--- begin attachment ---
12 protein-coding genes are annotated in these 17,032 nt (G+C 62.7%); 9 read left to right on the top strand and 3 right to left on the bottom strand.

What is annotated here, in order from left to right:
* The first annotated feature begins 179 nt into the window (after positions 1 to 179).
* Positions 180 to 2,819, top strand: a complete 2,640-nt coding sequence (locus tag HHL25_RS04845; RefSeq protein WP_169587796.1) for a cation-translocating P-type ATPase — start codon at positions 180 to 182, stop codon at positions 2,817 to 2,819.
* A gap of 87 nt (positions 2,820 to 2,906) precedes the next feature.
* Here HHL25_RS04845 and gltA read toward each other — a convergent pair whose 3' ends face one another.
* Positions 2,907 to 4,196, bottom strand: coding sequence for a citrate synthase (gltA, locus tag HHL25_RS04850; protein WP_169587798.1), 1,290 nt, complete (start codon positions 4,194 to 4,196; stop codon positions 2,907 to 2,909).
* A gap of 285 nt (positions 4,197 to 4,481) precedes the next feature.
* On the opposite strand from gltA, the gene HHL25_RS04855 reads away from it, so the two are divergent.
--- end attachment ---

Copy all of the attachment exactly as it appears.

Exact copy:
12 protein-coding genes are annotated in these 17,032 nt (G+C 62.7%); 9 read left to right on the top strand and 3 right to left on the bottom strand.

What is annotated here, in order from left to right:
* The first annotated feature begins 179 nt into the window (after positions 1 to 179).
* Positions 180 to 2,819, top strand: a complete 2,640-nt coding sequence (locus tag HHL25_RS04845; RefSeq protein WP_169587796.1) for a cation-translocating P-type ATPase — start codon at positions 180 to 182, stop codon at positions 2,817 to 2,819.
* A gap of 87 nt (positions 2,820 to 2,906) precedes the next feature.
* Here HHL25_RS04845 and gltA read toward each other — a convergent pair whose 3' ends face one another.
* Positions 2,907 to 4,196, bottom strand: coding sequence for a citrate synthase (gltA, locus tag HHL25_RS04850; protein WP_169587798.1), 1,290 nt, complete (start codon positions 4,194 to 4,196; stop codon positions 2,907 to 2,909).
* A gap of 285 nt (positions 4,197 to 4,481) precedes the next feature.
* On the opposite strand from gltA, the gene HHL25_RS04855 reads away from it, so the two are divergent.